I feel like getting a babysitter puts me in a really weird position.  I still don’t feel old enough to be calling babysitters; I used to BE the babysitter not that long ago.  So when someone arrives at my house I still feel the need to communicate with them like we’re on the same level.  I hate telling them what to do because in a sense its like telling your peers what to do.  Plus I think they should just assume that if they make food they should wash the dish, or if there’s a messy diaper, it probably shouldn’t wait til I get home.

Me, as a Babysitter

When I was in middle school, my mom made me take a babysitting course that included CPR training and certification.  I’m not sure if this was just a house rule, or a state mandated law.  But I returned home from the class a qualified babysitter, ready to approach “clients” with my skills.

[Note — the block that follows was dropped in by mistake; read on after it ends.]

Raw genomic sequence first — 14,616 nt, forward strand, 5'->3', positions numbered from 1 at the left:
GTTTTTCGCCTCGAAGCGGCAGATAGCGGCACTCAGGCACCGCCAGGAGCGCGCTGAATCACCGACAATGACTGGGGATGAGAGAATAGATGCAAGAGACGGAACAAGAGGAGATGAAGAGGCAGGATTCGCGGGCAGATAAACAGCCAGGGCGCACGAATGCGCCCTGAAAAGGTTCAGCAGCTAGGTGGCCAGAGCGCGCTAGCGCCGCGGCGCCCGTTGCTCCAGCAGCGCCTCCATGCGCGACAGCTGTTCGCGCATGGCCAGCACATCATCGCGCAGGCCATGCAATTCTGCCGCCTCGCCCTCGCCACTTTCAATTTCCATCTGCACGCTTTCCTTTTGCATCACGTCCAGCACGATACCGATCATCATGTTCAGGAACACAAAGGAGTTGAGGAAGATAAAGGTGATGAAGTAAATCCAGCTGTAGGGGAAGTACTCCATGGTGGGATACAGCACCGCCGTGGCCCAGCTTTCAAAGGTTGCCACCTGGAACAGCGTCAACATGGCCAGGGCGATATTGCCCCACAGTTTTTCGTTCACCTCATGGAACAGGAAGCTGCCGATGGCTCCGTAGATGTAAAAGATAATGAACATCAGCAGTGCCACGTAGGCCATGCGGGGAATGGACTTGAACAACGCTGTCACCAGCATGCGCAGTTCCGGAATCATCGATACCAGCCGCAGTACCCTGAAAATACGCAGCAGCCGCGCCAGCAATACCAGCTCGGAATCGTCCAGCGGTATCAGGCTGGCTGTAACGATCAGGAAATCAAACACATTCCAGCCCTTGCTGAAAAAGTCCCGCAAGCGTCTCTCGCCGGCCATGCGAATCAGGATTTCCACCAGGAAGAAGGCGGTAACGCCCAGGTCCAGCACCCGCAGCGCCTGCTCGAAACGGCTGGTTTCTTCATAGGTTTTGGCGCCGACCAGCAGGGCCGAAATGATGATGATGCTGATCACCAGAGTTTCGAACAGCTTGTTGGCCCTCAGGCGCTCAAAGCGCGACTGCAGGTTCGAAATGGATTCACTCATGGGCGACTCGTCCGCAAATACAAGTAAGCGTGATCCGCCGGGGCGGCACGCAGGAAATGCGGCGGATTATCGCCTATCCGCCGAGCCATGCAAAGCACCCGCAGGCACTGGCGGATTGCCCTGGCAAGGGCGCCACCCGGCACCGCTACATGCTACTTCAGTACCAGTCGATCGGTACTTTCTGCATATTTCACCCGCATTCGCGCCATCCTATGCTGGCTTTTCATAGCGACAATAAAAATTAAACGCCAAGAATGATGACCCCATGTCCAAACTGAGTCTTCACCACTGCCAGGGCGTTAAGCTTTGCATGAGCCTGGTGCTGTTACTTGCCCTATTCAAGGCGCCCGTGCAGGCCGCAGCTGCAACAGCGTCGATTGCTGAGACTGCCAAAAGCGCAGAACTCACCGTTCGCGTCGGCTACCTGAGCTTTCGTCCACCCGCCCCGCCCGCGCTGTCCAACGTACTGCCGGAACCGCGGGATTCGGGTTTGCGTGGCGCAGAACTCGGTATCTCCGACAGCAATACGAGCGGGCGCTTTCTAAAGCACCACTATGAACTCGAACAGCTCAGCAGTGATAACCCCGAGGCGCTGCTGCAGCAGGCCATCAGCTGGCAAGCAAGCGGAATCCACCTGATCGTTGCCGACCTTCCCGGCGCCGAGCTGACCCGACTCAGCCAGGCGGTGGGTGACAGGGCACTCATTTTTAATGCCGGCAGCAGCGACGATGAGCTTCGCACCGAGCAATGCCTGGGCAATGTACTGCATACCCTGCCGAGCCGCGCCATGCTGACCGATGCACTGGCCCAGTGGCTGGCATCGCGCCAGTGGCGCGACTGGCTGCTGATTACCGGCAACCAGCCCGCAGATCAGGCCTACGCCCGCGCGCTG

I was told that it was appropriate and appreciated to tell the parents how much you charge, when you’re available, and to ASK THEM what they want you to do while you’re there (ie: dishes, laundry, bathing, diapers, etc.).  If you happen to have kids toys or books, bring them.  Kids always love not to have to play with their own boring toys.

I had lots of different babysitting experiences, some for parents who already had an extremely tidy house and just needed someone who would fix dinner and make sure the kids were alive (although this was never all I did, even if it was all that was expected).  Some for parents who had a very specific list of tasks to accomplish before they got home (Wednesday: bathroom cleaning day, Thursday: laundry day, Friday: clean the wood floors day).